Monday, December 07, 2009

Number 645

Death Flower

Every once in a while someone writes me asking to help them identify a comic book story they remember from their past. I'm usually not much help. Sorry. There was a story from my own past I looked for, and no one could help me, either. In the early 1950s my best friend had a box of coverless comic books, and every once in a while I was allowed to look at them. I was just old enough to read, and I remember a strange story of a creature turning into a flower, and vice versa.

Thirty years later I ran into the story in Captain Science #5, from 1951. I instantly recognized it from the panels with the sequence of flower to monster, then monster to flower. I can see why no one could help me with the story, because it was in a comic book with two Wally Wood/Joe Orlando Captain Science stories, and this story didn't even register on anyone else's memory meter. The Grand Comics Database lists the artists for "The Flower of Death" as Bill Fraccio? and Vince Napoli? The question marks mean they don't know for sure. My observation is that "The Flower of Death" is the onion in the petunia patch...the pallidly drawn story you'd pass over in favor of the colorful, eye-catching Wood-Orlando bouquet.* For me it was a lesson about memory and perception. On that fun childhood day looking through a box of old comics it was this story that caught my attention.

*I'm posting the lead Captain Science story on December 14, one week from today.


Mitchell said...

I can sure see why this story captured your attention. It is very unusual. It just goes to show.... sometimes the schlock sticks with us every bit as much as the masterpieces do~

bzak said...


While hardly a masterpiece, the art was better than most of the era. The explosion on page 6 is one of the better ones I've seen. The story seems to be let down by the inconsistent renderings of the faces more than anything. Thanks for posting this one.

Brian James Riedel

Charles said...

I am a bit puzzled. Was the art done before the story? The bit about the monster looking like a flower and the "flailing tentacles" comment doesn't seem to match with the fact that the monster just looks like a big monkey. said...


I suspect that the story were written first, that the artist initially assigned to it wasn't able to complete the work in a satisfactory manner before such time as it were demanded by the editor or publisher, and that what we see here were hastily completed or reworked, probably with more than one artist involved.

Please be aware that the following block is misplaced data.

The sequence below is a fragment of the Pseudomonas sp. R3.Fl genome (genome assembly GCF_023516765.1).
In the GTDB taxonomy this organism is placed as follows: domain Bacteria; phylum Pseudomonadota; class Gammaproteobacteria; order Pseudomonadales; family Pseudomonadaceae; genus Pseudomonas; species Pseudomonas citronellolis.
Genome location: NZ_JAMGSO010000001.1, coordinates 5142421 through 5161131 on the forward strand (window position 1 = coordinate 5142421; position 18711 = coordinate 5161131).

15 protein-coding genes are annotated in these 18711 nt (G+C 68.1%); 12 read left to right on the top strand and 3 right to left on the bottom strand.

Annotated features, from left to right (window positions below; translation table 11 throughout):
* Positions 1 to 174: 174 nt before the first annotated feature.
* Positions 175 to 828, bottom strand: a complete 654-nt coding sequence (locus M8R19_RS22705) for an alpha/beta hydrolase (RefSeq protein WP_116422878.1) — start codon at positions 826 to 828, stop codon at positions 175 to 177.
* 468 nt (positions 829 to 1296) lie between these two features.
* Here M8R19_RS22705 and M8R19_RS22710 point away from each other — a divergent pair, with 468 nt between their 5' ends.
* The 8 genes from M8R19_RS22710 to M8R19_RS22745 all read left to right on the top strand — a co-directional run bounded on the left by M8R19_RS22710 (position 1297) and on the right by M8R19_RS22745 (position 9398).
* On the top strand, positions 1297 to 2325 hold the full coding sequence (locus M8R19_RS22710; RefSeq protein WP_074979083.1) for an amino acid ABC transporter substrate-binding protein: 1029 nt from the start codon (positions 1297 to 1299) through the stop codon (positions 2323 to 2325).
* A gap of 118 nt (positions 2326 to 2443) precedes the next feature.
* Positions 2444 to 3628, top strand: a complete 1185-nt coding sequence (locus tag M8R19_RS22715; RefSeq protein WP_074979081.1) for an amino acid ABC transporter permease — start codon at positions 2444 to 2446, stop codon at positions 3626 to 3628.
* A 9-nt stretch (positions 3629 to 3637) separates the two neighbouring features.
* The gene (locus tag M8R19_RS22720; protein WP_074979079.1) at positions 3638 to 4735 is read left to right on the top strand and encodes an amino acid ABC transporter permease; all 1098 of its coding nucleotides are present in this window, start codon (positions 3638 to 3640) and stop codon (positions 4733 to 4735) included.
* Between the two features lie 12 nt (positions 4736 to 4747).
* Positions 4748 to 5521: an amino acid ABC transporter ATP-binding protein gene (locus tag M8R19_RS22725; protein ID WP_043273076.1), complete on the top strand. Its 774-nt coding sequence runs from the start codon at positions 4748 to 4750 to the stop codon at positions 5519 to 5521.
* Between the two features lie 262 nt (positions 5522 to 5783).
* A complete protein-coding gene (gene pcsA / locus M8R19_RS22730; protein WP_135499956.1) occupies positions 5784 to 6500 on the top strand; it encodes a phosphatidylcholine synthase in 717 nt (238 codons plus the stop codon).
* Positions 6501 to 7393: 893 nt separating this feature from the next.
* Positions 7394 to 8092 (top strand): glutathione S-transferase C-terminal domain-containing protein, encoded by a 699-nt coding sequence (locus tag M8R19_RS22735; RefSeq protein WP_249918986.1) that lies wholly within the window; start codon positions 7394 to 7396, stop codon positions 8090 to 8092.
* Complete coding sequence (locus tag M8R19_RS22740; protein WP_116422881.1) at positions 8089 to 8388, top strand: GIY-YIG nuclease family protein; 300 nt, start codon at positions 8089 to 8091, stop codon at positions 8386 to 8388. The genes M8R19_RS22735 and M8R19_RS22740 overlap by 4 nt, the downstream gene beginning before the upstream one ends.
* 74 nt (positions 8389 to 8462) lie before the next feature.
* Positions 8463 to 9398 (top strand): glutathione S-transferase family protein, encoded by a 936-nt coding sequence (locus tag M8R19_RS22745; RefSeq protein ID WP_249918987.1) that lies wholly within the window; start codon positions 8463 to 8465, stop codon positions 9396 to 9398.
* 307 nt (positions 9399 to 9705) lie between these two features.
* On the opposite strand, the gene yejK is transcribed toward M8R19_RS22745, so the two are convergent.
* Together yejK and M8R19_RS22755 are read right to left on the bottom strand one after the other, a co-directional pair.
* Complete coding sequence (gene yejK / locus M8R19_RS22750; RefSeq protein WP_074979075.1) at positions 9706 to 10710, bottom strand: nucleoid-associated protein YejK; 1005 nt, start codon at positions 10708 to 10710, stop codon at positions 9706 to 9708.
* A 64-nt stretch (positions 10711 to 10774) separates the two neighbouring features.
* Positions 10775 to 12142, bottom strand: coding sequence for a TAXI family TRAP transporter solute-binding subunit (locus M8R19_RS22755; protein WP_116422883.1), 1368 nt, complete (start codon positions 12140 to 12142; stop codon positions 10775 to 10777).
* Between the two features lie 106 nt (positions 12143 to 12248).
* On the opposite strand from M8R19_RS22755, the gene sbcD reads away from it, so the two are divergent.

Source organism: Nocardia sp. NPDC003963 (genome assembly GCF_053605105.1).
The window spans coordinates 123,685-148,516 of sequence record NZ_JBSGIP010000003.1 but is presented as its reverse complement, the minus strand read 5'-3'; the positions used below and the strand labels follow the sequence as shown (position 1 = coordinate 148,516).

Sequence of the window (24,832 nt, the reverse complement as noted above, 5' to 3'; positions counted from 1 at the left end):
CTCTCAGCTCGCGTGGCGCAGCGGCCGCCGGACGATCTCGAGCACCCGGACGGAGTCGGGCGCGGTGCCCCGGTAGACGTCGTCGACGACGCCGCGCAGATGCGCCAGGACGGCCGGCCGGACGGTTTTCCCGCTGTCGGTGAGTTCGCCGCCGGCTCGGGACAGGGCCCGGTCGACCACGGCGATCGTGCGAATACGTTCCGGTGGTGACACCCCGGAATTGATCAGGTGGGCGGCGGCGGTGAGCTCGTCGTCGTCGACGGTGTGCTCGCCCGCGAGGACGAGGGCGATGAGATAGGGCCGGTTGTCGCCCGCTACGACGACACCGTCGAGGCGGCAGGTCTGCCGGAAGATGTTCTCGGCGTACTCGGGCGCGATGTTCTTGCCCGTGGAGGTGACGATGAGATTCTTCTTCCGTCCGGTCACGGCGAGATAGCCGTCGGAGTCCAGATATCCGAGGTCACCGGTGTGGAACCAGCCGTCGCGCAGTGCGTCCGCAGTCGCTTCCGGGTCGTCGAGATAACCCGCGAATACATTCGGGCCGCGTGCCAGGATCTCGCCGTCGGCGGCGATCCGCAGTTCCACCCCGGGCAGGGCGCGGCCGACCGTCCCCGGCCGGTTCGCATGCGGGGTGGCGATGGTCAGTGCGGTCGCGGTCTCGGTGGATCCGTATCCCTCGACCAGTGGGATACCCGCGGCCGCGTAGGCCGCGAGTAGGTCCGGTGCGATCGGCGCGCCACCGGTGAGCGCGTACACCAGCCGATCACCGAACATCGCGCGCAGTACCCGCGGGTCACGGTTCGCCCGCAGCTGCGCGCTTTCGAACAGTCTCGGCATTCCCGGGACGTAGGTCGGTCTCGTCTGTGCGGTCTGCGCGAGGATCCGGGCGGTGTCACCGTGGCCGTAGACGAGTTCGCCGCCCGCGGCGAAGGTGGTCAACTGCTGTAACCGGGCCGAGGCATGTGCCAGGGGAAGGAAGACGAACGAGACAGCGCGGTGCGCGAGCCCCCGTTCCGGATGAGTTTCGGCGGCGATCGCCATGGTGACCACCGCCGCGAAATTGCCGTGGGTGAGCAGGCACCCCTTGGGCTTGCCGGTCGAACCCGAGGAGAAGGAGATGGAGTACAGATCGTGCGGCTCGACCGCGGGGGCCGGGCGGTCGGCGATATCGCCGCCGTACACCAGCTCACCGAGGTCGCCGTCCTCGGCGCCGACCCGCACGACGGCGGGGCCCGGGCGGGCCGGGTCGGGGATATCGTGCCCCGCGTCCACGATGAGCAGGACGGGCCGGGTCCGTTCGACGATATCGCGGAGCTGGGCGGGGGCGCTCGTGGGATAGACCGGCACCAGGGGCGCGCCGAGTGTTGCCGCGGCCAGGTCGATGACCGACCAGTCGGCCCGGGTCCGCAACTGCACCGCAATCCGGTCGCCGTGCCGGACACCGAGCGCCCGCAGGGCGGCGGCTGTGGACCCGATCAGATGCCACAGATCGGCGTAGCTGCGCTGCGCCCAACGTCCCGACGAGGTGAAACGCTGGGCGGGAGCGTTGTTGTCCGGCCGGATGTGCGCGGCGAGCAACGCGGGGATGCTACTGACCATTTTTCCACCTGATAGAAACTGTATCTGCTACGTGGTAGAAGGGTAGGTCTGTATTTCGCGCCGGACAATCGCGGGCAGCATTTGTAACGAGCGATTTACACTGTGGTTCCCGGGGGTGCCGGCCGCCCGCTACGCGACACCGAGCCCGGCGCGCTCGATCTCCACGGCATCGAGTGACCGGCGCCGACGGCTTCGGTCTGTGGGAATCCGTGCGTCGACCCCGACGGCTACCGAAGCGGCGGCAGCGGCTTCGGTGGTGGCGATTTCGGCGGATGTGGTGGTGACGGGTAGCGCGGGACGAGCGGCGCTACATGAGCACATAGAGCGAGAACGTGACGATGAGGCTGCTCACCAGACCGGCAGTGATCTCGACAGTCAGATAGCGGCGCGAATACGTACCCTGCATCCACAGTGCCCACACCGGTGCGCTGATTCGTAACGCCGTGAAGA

It did make me think that I'd like some day to take two very different and incompatible stories and fuse them, using the art from one and the narration and dialogue from the other.

Charles said...

There was at least one movie on MST3K that did that: Monster-A-Go-Go. Two separate movies edited together in a way that made absolutely zero sense.


Mankind's destiny hangs on giant fanged monkey flowers? Why, everybody knows that!
If the Wood /Orlando stories featured a giant tusked gorilla, you'd remember those stories too. Something psychologically visceral about the ape creatures, just Wolvetonish enough to have that memorable, nightmarish quality to them. I loved the art on the creature and that close-up panel where they're whispering to each other. This post was a lost treasure!

Lysdexicuss said...

Pappy~! This story explains why you wear 3-D glasses~! Lots of bold red and blue colors co-mingled in the monkey-flower patch~! You searched for so many years with vision enchancement, and it finally paid off~! "Re- united~ and it~ feeeels~ so goood~!"

Pappy said...

I go away for a day and come back to seven cogent comments for a story I assumed would be ignored. Shows what I know, eh?

There's no doubt there is a connection between gorillas and comic book readers. DC noticed that covers of their comic books featuring gorillas sold more copies. There's some psychological meaning somewhere.

I have a feeling that Oeconomist is not far off in his assessment of the writing and art for this story. Also, I suspect putting captions and dialogue from one story onto another might not even confuse some readers.

Squa Tront said...

Thought the much the same as others here regarding the inconsistencies between story and depiction - seemed like someone just wasn't paying close enough attention.

I can understand how such an oddball tale (I mean, giant pansy ape monsters?) would stick in an impressionable mind. Maybe not quite oddball enough for a Turkey Award but it'll probably stick in my mind for a long while too.

Peter Bernard said...

I am Yarth, the last of my race. These are other people... of... my.. race. Okay so I'm not the LAST last of my race. Stop being so literal, earth man! I'll get you with my invisible tentacles!